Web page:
How True is the Story Behind Molly’s Game? Image

The 2017 biographical film Mollys Game tells the story of a woman who operates an exclusive high-stakes poker game that eventually attracts the attention of Russian mobsters – but how true to life is it? The film sticks pretty close to the facts as they are related in author Molly Blooms book of the same name. Not only was the screenplay closely based on her memoirs but she was very involved with screenwriter, Aaron Sorkin, throughout the production. However, there are some elements of fiction included for dramatic effect.

According to the movie, Molly Blooms skiing career came to an end during a qualifying run for the Olympics when she fell badly, resulting in a back injury. In reality, Mollys injury occured when she was only 12 years old but did not keep her out of competitive skiing. While at college, she qualified for a US ski team and went on to take 3rd place in the USA. In her book, she states that, having achieved this goal, she decided to quit and explore new avenues.   

Introduction to the Poker Tables

True to life, Molly took a break from her law degree and moved to Los Angeles where she had various jobs waitressing, one of which was for Darin Feinstein (Jeremy Strong) of the Viper Room (Cobra Lounge in the movie). Nowadays, most poker players play online at sites like Online Slots NZ but back then, many club owners operated backroom poker games.

Feinstein asked Molly to help him run his backroom poker games, during which time she found out as much as she could about the game. Feinsteins clients included the rich and famous, from property moguls, celebrities, well-known actors, politicians, and billionaires. Molly was a quick learner and her attractive persona and manner very soon had her raking in huge tips. As a result, Feinstein stopped paying her a salary, which led Molly to start up her own poker game where she became known as the Poker Princess.

The Players

The most significant player Molly talks about in her book is Toby Maguire of Spiderman fame, presumably depicted in the movie as Player X. Details of his gambling prowess are overshadowed by stories about his vicious and cruel nature and the obvious delight he took not only in winning, but in the losses suffered by other players.  

Although in the film Molly is portrayed as being offhand with Player X, in her book she states that she was seriously worried by his influence and how he could ruin her. Eventually, a disagreement leads Player X to take Mollys poker game away from her, as occurred in real life. Other famous actors mentioned in the book include Leonardo de Caprio and Ben Affleck, although these characters arent specifically mentioned by name in the film.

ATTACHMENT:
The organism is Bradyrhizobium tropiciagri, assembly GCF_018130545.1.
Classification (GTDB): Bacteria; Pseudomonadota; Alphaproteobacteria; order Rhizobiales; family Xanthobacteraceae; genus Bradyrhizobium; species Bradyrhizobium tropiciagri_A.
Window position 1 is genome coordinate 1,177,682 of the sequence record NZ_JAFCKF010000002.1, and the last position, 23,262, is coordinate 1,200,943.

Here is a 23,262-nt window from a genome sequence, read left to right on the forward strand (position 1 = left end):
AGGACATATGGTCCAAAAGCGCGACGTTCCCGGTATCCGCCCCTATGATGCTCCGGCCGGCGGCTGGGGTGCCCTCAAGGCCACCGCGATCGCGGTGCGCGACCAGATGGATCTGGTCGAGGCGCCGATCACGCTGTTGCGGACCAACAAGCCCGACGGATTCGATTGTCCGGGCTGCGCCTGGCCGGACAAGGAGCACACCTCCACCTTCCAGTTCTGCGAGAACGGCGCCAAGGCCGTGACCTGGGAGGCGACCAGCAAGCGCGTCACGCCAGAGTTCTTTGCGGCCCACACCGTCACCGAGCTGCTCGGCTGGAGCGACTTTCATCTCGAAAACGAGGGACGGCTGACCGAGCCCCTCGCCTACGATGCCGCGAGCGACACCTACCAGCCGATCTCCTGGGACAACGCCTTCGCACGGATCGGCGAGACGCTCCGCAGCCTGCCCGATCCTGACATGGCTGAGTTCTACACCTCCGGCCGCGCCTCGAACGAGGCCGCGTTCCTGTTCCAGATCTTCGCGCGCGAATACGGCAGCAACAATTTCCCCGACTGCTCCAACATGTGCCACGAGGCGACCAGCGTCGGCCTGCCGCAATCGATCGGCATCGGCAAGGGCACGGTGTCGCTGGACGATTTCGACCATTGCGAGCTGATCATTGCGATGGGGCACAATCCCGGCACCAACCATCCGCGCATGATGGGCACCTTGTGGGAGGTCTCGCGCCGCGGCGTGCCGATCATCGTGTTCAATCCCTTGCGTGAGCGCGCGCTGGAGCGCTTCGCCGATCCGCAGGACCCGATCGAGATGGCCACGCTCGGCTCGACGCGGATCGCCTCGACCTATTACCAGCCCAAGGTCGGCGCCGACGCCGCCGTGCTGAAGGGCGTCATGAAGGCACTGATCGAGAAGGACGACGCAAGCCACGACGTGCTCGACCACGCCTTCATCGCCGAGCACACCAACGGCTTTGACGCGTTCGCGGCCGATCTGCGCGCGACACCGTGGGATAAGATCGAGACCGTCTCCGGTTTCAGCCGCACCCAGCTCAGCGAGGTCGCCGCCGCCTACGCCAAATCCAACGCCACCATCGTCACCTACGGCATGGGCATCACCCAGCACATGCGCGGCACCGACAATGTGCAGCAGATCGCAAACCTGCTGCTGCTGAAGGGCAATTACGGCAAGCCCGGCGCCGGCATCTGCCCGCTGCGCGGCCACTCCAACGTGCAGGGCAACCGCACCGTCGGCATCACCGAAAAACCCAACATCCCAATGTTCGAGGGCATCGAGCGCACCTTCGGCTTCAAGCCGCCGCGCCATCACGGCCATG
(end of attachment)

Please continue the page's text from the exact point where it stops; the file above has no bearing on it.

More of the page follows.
The Russian Mob

The Mob caused endless trouble for Molly and eventually resulted in her downfall and arrest.  The film stays very true to the account of her terrifying ordeal at their hands, including an offer of protection which she turned down. Consequently a gunman was sent to attack her in order to persuadeher to meet with them again to reconsider. Fortunately, before this could happen, the mobsters were arrested by the FBI. 

Mollys Fathers Role (Kevin Costner)

In her book, Mollys competitive nature and determination to succeed can be seen very early on, and was, in no small measure, due to her father, who drummed into his children the importance of hard work and a professional career. In the movie, her father visits her during her trial and gives her some serious advice. However, this is not in the book and its unlikely that it actually happened. Sorkin probably introduced it into the film for added drama and to better illustrate her fathers influence.

Charles Jaffey  (Idris Elba)

In the film, Jaffey is Mollys lawyer but although she did employ lawyers after her arrest, he was not one of them. He took on Mollys case after reading her memoir, but in fact her book was only published after her trial. However, the appearance of A-list actor Idris Elba was a big draw card and his involvement in Mollys trial added drama as well as empathy with her case.

Leave a Reply

Your email address will not be published. Required fields are marked *

Join our Film Threat Newsletter

Newsletter Icon